2 Synapse in the ganglia and subsequently stimulate postganglionic fibers which leave the ganglia to reenter the spinal nerves via the gray rami. The postganglionic fibers are then distributed with the spinal nerves to their effector organs (cutaneous and skeletal muscle blood vessels. sweat glands, and pilomotor smooth muscle).

3 Synapse in the ganglia and subsequently stimulate postganglionic fibers which leave the ganglia and are directly distributed to their effector organs (smooth muscle, visceral organs. blood vessels, and glands of the head, neck, and thorax).

4 Pass without synapsing into the abdomen to synapse in one of the prevertebral ganglia or the adrenal medulla. Postganglionic fibers leave the prevertebral ganglia to innervate their effector organs (smooth muscle. visceral organs. blood vessels, and glands of the abdomen and pelvis).



The nerve fibers which comprise the parasympathetic system originate in two quite distant regions, the brain stem and the sacral portion of the spinal cord. For this reason it is often called the craniosacral outflow to distinguish it from the thoracolumbar outflow of the sympathetic system. Those GVE fibers which make up the cranial portion of the system originate in specific brain stem nuclei and are distributed with cranial nerves III, VII, IX, and X. Those which comprise the sacral portion originate in lamina VII of sacral cord segments 2 to 4 and are distributed as the GVE fibers of the pelvic nerves (nervi erigentes). As with the sympathetic system, there are always two neurons in the pathway to the effector organ supplied. Thus, there are pre- and postganglionic fibers in the parasympathetic system also. However, unlike those in the sympathetic system, parasympathetic ganglia are quite distant from the brain stem and cord, often located directly on the effector organ itself. Thus the postganglionic fibers are much shorter in the parasympathetic system than they are in the sympathetic system. It should be noted here that autonomic effector organs typically receive both sympathetic and parasympathetic innervation, though some receive input from one system only.

Fig-4: The parasympathetic outflow


The effects of sympathetic and parasympathetic stimulation of the autonomic effector organs are summarized in Table-1. The effects are often but not always opposite, as will be described later.

Figure-4 illustrates the parasympathetic outflow. The Edinger­Westphal nucleus (an accessory nucleus of III) in the tegmentum of the midbrain gives rise to the preganglionic parasympathetic fibers of the oculomotor (III) nerve. Some of these fibers terminate in the ciliary ganglion and others in the episcleral ganglion. The former stimulate postganglionic fibers innervating the sphincter muscles of the iris, which control pupillary diameter, while the latter stimulate postganglionic fibers innervating the ciliary muscle controlling the curvature of the lens (Fig-5).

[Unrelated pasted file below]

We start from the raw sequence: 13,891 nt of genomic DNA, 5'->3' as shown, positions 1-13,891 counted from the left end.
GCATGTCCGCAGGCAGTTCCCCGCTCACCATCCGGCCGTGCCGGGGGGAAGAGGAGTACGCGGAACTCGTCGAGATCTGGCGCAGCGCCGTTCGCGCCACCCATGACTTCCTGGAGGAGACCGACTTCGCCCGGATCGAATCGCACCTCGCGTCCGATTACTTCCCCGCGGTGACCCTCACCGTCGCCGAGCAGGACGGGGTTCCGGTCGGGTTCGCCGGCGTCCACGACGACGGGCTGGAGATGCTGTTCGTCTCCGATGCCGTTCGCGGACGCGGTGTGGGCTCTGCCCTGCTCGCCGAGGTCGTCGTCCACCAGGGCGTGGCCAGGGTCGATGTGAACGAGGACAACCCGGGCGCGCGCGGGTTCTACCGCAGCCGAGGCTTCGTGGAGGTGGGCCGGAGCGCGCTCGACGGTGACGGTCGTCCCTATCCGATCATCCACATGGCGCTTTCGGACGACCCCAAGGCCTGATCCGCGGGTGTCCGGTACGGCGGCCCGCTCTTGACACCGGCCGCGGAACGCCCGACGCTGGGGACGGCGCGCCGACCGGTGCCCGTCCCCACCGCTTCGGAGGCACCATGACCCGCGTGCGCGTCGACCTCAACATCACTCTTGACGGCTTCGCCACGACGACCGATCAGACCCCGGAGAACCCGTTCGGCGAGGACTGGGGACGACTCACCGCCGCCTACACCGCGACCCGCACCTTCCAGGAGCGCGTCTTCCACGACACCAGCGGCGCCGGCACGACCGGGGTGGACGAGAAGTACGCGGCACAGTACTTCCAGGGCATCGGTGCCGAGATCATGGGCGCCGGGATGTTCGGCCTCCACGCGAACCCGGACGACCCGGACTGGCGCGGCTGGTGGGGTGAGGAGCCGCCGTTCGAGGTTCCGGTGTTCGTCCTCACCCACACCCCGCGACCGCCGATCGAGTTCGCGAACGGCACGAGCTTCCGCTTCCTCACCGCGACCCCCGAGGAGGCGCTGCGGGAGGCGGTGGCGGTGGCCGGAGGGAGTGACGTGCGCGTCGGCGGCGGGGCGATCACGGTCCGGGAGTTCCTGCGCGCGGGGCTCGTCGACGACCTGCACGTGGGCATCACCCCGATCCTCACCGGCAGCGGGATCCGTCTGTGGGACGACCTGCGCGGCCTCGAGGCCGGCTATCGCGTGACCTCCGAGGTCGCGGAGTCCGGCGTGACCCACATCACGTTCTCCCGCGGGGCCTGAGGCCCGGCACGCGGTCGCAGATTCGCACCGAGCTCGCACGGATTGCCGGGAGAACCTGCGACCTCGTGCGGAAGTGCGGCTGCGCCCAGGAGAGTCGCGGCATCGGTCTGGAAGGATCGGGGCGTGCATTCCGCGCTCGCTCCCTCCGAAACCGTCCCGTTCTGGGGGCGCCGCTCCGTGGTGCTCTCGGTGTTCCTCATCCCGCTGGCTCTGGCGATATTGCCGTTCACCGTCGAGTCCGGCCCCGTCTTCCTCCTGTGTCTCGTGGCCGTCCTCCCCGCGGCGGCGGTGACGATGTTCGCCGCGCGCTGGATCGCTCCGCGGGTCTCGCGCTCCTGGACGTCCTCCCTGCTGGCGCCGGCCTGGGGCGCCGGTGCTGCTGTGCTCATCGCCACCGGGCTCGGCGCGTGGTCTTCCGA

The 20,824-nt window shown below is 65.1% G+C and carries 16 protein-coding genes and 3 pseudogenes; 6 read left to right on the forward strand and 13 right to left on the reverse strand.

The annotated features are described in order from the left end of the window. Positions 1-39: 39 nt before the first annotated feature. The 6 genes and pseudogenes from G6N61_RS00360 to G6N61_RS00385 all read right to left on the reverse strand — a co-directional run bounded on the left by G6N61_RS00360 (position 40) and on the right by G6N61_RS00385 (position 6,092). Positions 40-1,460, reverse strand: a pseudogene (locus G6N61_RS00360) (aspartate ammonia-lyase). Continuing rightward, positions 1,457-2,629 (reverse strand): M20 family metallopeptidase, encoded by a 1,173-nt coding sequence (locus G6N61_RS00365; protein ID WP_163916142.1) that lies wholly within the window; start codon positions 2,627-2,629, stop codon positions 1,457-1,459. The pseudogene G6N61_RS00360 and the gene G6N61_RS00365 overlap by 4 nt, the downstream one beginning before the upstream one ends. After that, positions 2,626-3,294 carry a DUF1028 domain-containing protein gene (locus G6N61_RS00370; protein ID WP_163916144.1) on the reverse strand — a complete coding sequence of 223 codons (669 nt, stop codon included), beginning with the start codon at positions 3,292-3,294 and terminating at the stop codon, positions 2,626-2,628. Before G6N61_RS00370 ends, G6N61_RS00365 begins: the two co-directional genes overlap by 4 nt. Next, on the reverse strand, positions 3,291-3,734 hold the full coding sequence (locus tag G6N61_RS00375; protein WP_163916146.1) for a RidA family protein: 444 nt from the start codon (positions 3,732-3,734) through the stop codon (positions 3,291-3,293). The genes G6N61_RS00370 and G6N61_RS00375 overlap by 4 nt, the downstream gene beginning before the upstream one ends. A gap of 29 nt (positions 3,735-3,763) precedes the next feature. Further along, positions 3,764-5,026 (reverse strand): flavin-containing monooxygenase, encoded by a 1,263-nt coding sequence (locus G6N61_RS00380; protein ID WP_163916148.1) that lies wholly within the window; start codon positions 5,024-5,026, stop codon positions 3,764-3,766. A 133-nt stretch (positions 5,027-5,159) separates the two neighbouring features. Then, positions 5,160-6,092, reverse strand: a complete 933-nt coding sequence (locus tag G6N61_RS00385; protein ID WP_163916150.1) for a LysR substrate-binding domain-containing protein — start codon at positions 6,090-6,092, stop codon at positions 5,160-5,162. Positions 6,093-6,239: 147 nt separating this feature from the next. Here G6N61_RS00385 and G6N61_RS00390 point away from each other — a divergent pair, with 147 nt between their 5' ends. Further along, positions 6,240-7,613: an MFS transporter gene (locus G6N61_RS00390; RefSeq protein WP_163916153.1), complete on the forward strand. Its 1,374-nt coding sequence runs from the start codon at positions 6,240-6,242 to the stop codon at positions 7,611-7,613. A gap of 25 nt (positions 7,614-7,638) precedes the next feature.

The superior salivatory nucleus in the pons gives rise to the preganglionic fibers of the facial (VII) nerve. Some of these fibers terminate in the sphenopalatine ganglion and others in the submandibular (submaxillary) ganglion. Postganglionic fibers from the former innervate the lacrimal gland and mucous membranes in the head and neck region while postganglionic fibers from the latter innervate the submaxillary and sublingual salivary glands. The inferior salivatory nucleus at the pontomedullary border gives rise to the preganglionic fibers of the glossopharyngeal nerve (IX). These fibers terminate in the otic ganglion, from which postganglionic fibers innervate the parotid gland.

The overwhelming majority of cranial preganglionic fibers are distributed within the vagus (X) nerve. They originate in the dorsal motor nucleus of X in the medulla and terminate in unnamed peripheral ganglia on thoracic and abdominal organs, glands, and some blood vessels. Short postganglionic fibers run from these ganglia to receptor sites on the effector organ cells.

The sacral parasympathetic outflow supplies the organs and glands in part of the lower abdomen and all of the pelvis. Included are the descending colon, sigmoid, rectum, bladder, and external genitalia. As noted earlier, the preganglionic fibers originate in lamina VII of the sacral cord between S2 and S4, These fibers travel with the pelvic nerve and terminate in peripheral ganglia on the effector organs themselves.




Both sympathetic and parasympathetic preganglionic neurons are cholinergic; that is, the preganglionic fibers of both systems release acetylcholine (ACh) at the synapse in the ganglion. Thus ACh is the principal transmitter in the autonomic ganglia. There are also some dopaminergic (dopamine releasing) interneurons present, but their function is still unknown. Nevertheless, the preganglionic fibers themselves are all cholinergic.

All postganglionic fibers of the parasympathetic system are cholinergic, but postganglionic sympathetic fibers are more diverse. The overwhelming majority are adrenergic [release norepinephrine (NE)], but a few are cholinergic. The few which are known to be cholinergic are those which innervate the sweat glands and some cutaneous and skeletal muscle blood vessels. (Fig-5)


Fig-5: General scheme of autonomic neurotransmitters.



Acetylcholine Synthesis, Release, and Inactivation

Figure-6 illustrates the general scheme of activity at the cholinergic synapse. Synthesis of ACh occurs in the cytoplasm of cholinergic presynaptic terminals. Coenzyme A (CoA) combines with acetate to form acetyl coenzyme A (acetyl CoA). Energy for this reaction is supplied by ATP. Once formed, the acetyl CoA combines with choline in the presence of the enzyme choline acetyltransferase to form acetylcholine (ACh). Once synthesized, ACh is taken up by the synaptic vesicles and held there in a bound form until its released.